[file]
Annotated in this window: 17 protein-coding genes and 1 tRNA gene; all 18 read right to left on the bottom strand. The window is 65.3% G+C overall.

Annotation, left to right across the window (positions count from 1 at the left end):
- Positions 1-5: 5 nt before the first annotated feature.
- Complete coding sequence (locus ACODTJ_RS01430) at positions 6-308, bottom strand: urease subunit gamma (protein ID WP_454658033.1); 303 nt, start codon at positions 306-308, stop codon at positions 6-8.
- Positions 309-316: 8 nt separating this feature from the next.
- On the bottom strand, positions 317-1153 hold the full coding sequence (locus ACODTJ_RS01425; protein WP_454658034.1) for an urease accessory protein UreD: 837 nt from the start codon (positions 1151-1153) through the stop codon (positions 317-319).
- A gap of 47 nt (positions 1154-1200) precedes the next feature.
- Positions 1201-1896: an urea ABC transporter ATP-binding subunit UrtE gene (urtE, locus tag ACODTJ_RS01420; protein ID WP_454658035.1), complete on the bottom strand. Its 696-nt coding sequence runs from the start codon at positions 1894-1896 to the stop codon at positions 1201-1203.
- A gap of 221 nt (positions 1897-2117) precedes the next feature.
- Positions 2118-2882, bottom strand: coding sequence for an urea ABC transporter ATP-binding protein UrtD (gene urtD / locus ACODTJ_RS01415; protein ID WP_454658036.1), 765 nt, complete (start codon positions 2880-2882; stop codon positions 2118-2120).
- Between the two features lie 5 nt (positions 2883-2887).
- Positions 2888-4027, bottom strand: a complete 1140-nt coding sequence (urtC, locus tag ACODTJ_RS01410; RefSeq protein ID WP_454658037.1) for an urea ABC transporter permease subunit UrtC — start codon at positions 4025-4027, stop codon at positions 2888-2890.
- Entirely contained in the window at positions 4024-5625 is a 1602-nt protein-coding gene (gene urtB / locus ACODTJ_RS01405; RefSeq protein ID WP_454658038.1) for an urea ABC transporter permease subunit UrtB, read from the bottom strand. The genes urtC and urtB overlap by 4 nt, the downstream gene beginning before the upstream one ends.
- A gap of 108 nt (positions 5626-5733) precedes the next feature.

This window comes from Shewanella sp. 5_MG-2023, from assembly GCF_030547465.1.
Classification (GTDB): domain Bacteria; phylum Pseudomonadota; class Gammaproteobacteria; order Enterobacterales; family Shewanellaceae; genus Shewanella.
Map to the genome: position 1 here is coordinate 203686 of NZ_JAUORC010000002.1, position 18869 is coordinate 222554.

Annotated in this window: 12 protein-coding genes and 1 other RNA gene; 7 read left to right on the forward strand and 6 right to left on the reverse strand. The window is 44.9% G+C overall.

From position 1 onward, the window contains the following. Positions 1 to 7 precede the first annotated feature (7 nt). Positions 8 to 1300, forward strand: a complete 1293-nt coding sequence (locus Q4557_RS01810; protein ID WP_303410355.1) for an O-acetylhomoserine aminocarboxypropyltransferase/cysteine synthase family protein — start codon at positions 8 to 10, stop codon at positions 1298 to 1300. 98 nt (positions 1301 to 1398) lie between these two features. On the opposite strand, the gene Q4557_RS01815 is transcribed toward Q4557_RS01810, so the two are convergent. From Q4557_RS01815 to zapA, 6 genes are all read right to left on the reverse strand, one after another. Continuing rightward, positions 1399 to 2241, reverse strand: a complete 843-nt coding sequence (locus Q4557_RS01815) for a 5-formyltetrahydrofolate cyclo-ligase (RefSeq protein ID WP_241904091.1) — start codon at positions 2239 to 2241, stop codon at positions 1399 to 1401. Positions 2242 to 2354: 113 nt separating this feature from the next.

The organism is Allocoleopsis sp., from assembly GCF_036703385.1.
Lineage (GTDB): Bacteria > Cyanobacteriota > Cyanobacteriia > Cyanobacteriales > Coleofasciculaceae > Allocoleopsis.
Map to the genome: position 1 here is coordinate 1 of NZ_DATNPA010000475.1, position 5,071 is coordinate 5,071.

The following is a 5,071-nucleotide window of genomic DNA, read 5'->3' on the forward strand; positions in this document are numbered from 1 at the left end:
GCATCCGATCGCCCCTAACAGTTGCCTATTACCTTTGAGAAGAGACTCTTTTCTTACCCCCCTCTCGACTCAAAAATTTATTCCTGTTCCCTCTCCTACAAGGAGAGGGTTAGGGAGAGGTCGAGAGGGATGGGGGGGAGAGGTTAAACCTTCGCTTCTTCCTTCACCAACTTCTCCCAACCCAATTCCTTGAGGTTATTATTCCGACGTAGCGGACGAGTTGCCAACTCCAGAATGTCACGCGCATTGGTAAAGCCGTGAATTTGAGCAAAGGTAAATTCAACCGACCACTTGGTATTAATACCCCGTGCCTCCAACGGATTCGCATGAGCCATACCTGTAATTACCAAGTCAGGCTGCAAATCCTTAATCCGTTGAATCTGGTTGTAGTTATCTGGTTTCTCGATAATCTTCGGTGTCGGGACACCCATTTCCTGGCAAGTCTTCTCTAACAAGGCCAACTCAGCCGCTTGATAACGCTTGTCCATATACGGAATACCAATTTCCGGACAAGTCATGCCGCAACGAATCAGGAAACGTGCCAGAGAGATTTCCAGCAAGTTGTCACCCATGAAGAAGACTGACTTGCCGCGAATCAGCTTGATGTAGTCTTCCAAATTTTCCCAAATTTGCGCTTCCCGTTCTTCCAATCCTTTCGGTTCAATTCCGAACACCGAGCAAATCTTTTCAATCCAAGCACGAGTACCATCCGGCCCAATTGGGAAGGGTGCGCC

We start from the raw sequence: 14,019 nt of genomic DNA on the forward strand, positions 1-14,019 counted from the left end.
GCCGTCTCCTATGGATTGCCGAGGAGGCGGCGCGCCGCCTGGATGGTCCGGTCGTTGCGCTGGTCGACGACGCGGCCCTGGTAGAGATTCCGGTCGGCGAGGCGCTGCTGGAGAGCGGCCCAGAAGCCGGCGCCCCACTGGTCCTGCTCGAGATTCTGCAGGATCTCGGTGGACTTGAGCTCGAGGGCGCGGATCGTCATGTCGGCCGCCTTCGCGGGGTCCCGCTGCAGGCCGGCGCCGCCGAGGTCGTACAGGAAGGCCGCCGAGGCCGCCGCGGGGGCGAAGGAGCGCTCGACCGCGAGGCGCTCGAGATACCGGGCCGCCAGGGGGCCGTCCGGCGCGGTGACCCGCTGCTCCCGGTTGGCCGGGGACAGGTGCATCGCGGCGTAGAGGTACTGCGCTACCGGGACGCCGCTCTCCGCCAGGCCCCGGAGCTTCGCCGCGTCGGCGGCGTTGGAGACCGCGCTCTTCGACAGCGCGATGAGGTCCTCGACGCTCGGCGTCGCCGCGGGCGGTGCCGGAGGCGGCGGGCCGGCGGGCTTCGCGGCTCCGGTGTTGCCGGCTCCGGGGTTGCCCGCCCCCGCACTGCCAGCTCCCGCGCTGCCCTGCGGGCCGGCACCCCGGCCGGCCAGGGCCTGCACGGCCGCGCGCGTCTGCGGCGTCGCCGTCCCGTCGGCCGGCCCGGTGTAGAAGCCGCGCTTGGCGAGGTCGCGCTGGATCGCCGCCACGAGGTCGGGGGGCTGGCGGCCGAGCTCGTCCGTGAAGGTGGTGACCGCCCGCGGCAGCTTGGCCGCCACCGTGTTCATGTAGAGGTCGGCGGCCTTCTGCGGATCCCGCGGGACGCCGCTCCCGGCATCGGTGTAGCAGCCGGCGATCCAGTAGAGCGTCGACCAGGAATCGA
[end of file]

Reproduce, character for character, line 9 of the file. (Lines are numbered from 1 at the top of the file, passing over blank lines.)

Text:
- A gap of 221 nt (positions 1897-2117) precedes the next feature.